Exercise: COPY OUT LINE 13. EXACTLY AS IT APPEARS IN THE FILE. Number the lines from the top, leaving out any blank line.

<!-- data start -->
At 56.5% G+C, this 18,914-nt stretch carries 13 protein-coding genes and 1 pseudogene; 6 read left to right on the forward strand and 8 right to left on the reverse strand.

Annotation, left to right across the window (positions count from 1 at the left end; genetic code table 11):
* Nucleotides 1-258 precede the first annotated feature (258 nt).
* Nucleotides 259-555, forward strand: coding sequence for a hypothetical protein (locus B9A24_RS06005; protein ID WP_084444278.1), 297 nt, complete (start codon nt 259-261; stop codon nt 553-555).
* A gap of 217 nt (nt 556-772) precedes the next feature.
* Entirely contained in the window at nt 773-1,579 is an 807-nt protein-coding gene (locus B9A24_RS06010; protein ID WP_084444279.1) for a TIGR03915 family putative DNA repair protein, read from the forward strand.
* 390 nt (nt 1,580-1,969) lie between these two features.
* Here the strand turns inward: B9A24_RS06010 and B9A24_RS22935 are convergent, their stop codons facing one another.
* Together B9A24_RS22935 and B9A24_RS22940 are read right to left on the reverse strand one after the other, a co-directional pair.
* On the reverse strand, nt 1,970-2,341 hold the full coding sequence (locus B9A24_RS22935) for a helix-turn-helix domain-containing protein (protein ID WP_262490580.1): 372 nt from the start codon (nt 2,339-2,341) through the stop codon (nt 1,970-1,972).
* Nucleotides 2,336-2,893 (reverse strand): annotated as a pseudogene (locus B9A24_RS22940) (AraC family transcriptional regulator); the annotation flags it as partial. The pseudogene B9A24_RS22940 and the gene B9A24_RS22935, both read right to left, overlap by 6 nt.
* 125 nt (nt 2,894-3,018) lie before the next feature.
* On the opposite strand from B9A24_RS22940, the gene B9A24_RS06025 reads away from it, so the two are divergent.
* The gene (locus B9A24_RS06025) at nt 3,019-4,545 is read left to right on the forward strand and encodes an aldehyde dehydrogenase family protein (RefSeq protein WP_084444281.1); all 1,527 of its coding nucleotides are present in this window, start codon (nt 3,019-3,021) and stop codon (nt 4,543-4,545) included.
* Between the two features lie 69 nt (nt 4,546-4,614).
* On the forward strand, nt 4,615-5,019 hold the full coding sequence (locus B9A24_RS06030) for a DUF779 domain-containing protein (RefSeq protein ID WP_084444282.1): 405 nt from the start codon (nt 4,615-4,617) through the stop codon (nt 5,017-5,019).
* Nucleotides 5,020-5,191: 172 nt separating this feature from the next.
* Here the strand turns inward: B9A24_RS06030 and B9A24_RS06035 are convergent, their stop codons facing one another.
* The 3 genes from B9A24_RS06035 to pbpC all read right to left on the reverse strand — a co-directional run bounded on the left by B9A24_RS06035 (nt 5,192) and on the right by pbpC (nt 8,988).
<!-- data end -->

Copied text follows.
* On the opposite strand from B9A24_RS22940, the gene B9A24_RS06025 reads away from it, so the two are divergent.